Determination of Unique Fracture Patterns in Glass and Glassy Polymers

Frederic A. Tulleners
John Thornton
Allison C. Baca


The study of fractures of glass, glassy type materials, and plastic has long been of interest to the forensic community. The focus of this interest has been the use of glass and polymer fractures to reconstruct past events and to associate items of evidence. One example of this association is the matching of glass fragments from various locations where they can be shown to have come from a common origin. In the materials science community, fractography is the means and methods for characterization of fractured specimens or components in order to study or identify the mechanism of such failures, which is the focus on most of the literature on the subject. The ability to show that each and every fracture is, in fact, unique has not been a matter of consequence or of interest to the engineering or scientific community. In contrast, the basic premise that fractures are not likely to be reproducible is very relevant to the forensic science community. The issue arises when a given fracture pattern is restored or component pieces are physically fitted together and "matched" and the conclusion is drawn that this is unlikely to be possible unless all the components were derived from the same part. Despite the importance of this assumption, very limited research has actually been done to confirm that this is indeed the case. This study documented the very controlled fracture patterns of 60 glass panes, 60 glass bottles, and 60 plastic tail light lens covers. The pane and bottle specimens were fractured with three different types of penetration tips: sharp tip, round tip, and blunt tip. Two basic methods were used to initiate the fractures—dynamic impact from a dropping weight and static pressure from an Instron® 4204 Tensile Tester. The fracture patterns were then documented in great detail in such a manner that allowed the analyst to inter-compare the fracture patterns. This subsequent comparison illustrated the uniqueness of all of the fracture patterns we observed in window glass, bottle glass, and plastic lens materials. Thus, we are substantiating the individuality of glass and polymer fractures under closely controlled conditions.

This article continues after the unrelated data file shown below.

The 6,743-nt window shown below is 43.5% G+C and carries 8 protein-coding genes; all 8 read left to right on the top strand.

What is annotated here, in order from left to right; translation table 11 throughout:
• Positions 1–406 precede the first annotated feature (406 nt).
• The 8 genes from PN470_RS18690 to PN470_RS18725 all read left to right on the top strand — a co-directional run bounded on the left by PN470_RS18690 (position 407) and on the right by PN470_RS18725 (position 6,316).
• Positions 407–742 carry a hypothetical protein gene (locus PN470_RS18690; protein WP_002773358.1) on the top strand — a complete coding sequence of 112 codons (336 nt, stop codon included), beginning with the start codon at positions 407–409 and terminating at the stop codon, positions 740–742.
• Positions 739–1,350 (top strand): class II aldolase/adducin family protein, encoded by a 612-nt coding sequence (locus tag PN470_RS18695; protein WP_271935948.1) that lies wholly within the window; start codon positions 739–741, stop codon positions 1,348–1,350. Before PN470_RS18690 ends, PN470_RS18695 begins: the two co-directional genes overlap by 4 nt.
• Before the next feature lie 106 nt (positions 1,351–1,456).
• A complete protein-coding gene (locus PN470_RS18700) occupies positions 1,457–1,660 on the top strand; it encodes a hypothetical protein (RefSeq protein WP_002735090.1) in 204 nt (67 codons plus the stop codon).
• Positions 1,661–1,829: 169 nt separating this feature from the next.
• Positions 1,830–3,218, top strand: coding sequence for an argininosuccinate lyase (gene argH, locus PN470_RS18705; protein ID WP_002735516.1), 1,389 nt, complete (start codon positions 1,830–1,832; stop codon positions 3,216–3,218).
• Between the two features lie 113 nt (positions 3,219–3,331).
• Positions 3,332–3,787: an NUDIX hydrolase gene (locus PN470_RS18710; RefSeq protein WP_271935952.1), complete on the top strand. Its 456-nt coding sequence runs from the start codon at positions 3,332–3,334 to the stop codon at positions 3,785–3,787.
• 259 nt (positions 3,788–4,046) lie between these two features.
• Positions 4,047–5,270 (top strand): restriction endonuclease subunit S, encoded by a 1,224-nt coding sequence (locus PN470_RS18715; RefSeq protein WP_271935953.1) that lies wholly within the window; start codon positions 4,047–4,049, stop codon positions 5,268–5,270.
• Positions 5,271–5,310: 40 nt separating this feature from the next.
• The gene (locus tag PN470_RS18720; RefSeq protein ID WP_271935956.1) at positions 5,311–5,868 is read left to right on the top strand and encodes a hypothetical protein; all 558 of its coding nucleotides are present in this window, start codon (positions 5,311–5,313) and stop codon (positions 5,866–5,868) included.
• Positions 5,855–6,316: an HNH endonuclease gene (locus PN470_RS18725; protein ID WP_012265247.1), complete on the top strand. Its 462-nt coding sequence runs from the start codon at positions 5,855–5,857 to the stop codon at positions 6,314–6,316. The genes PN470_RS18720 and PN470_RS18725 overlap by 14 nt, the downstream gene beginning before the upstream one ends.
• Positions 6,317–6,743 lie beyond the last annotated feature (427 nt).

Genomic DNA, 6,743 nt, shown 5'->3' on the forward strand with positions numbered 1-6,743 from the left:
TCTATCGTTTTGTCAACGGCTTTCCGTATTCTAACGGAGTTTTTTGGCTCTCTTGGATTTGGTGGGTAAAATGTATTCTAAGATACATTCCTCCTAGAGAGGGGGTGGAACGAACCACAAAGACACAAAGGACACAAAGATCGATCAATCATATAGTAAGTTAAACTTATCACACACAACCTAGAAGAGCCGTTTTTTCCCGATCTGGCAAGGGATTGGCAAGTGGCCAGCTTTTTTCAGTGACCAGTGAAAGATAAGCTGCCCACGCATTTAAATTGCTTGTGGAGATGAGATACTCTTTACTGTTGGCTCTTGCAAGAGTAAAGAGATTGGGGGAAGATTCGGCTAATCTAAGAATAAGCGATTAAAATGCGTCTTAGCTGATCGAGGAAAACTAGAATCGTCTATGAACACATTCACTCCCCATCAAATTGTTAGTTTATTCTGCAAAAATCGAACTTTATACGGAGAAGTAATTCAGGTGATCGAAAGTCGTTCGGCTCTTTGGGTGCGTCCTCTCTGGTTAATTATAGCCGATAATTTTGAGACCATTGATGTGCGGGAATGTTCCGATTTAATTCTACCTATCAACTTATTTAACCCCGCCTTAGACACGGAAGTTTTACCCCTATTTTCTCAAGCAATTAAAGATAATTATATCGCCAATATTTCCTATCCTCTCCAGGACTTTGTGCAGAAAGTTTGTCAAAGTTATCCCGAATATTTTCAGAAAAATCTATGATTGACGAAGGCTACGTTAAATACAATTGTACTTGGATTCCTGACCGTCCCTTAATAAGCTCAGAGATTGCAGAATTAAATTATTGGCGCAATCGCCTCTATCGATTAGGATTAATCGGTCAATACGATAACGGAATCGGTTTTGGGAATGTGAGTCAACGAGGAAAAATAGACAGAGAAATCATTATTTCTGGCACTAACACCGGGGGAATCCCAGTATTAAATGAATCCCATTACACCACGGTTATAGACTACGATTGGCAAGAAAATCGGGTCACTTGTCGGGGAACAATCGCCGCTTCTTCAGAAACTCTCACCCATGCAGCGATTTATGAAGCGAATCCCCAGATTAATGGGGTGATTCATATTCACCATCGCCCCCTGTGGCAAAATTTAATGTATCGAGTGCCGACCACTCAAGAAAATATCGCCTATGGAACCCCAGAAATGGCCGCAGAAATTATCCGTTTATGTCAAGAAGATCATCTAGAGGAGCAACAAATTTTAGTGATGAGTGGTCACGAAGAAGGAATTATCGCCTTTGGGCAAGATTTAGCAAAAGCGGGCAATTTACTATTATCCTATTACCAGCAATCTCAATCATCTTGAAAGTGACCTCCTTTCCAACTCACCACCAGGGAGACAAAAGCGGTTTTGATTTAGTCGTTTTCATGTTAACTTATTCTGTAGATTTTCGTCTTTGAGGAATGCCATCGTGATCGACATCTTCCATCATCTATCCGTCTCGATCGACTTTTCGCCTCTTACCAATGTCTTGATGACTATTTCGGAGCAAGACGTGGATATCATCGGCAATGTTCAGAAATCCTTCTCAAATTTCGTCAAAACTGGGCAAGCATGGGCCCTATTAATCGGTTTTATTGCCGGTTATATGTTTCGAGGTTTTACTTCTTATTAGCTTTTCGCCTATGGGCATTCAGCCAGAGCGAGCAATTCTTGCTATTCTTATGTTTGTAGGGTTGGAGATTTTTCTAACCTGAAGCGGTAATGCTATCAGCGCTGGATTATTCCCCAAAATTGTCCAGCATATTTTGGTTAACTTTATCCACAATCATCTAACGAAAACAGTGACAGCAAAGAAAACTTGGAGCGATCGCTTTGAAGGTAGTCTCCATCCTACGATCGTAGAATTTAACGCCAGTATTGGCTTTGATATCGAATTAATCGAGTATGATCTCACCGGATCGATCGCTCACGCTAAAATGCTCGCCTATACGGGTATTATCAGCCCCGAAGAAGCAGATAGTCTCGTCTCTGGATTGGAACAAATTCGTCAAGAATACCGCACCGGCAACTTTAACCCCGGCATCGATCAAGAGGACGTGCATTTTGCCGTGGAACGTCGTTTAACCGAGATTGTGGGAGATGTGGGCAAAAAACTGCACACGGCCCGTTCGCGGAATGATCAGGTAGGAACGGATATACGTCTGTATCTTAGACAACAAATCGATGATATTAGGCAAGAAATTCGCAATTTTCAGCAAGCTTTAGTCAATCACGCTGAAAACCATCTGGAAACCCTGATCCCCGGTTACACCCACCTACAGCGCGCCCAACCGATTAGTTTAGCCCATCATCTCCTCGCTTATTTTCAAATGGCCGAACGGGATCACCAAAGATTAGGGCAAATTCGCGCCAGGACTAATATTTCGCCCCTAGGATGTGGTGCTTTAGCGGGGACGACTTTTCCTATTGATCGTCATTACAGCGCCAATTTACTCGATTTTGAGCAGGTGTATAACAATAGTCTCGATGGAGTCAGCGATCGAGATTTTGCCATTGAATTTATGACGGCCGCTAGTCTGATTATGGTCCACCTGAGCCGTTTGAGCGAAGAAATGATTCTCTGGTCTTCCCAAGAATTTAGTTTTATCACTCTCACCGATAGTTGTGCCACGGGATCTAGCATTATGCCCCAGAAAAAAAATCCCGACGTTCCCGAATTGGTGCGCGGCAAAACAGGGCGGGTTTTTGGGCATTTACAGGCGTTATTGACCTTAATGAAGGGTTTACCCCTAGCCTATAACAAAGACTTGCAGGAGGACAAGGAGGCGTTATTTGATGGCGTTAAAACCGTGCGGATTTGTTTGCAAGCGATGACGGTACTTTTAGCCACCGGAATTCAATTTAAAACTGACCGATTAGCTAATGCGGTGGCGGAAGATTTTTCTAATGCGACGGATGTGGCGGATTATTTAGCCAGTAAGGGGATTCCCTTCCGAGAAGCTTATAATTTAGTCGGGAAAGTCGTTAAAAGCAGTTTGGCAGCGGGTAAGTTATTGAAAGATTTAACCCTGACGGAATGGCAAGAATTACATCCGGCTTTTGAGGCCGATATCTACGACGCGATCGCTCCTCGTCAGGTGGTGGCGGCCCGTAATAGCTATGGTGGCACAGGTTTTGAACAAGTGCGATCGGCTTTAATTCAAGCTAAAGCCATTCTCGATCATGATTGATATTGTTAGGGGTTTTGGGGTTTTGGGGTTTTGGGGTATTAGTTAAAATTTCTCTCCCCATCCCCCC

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Article posted February 13, 2015

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